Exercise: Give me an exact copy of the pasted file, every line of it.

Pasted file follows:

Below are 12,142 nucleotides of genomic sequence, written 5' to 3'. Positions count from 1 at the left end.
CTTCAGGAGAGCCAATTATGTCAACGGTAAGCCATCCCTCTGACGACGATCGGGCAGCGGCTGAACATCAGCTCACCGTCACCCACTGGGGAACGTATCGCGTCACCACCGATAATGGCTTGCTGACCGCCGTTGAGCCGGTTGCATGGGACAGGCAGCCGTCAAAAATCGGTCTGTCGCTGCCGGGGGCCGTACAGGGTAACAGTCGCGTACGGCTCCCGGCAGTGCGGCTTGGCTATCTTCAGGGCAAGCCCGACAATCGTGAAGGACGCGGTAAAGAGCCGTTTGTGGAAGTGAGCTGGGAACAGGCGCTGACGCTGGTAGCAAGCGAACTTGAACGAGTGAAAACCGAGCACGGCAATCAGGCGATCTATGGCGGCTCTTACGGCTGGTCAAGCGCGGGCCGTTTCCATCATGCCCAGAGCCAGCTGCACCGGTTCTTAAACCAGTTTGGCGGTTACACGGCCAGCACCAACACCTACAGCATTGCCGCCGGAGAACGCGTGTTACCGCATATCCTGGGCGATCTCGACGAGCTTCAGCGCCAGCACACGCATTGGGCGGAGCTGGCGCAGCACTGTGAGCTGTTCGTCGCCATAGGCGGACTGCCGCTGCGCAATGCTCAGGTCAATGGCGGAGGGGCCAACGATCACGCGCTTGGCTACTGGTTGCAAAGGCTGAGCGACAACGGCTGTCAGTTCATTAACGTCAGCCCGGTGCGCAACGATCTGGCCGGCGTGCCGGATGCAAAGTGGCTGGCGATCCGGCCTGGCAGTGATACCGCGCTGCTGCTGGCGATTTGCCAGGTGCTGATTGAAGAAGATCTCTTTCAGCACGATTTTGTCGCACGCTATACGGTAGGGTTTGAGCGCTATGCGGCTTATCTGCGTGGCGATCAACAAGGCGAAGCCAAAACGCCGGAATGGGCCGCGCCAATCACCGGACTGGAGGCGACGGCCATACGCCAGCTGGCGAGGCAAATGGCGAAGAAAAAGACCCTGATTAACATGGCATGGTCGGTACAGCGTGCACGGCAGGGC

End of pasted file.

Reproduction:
Below are 12,142 nucleotides of genomic sequence, written 5' to 3'. Positions count from 1 at the left end.
CTTCAGGAGAGCCAATTATGTCAACGGTAAGCCATCCCTCTGACGACGATCGGGCAGCGGCTGAACATCAGCTCACCGTCACCCACTGGGGAACGTATCGCGTCACCACCGATAATGGCTTGCTGACCGCCGTTGAGCCGGTTGCATGGGACAGGCAGCCGTCAAAAATCGGTCTGTCGCTGCCGGGGGCCGTACAGGGTAACAGTCGCGTACGGCTCCCGGCAGTGCGGCTTGGCTATCTTCAGGGCAAGCCCGACAATCGTGAAGGACGCGGTAAAGAGCCGTTTGTGGAAGTGAGCTGGGAACAGGCGCTGACGCTGGTAGCAAGCGAACTTGAACGAGTGAAAACCGAGCACGGCAATCAGGCGATCTATGGCGGCTCTTACGGCTGGTCAAGCGCGGGCCGTTTCCATCATGCCCAGAGCCAGCTGCACCGGTTCTTAAACCAGTTTGGCGGTTACACGGCCAGCACCAACACCTACAGCATTGCCGCCGGAGAACGCGTGTTACCGCATATCCTGGGCGATCTCGACGAGCTTCAGCGCCAGCACACGCATTGGGCGGAGCTGGCGCAGCACTGTGAGCTGTTCGTCGCCATAGGCGGACTGCCGCTGCGCAATGCTCAGGTCAATGGCGGAGGGGCCAACGATCACGCGCTTGGCTACTGGTTGCAAAGGCTGAGCGACAACGGCTGTCAGTTCATTAACGTCAGCCCGGTGCGCAACGATCTGGCCGGCGTGCCGGATGCAAAGTGGCTGGCGATCCGGCCTGGCAGTGATACCGCGCTGCTGCTGGCGATTTGCCAGGTGCTGATTGAAGAAGATCTCTTTCAGCACGATTTTGTCGCACGCTATACGGTAGGGTTTGAGCGCTATGCGGCTTATCTGCGTGGCGATCAACAAGGCGAAGCCAAAACGCCGGAATGGGCCGCGCCAATCACCGGACTGGAGGCGACGGCCATACGCCAGCTGGCGAGGCAAATGGCGAAGAAAAAGACCCTGATTAACATGGCATGGTCGGTACAGCGTGCACGGCAGGGC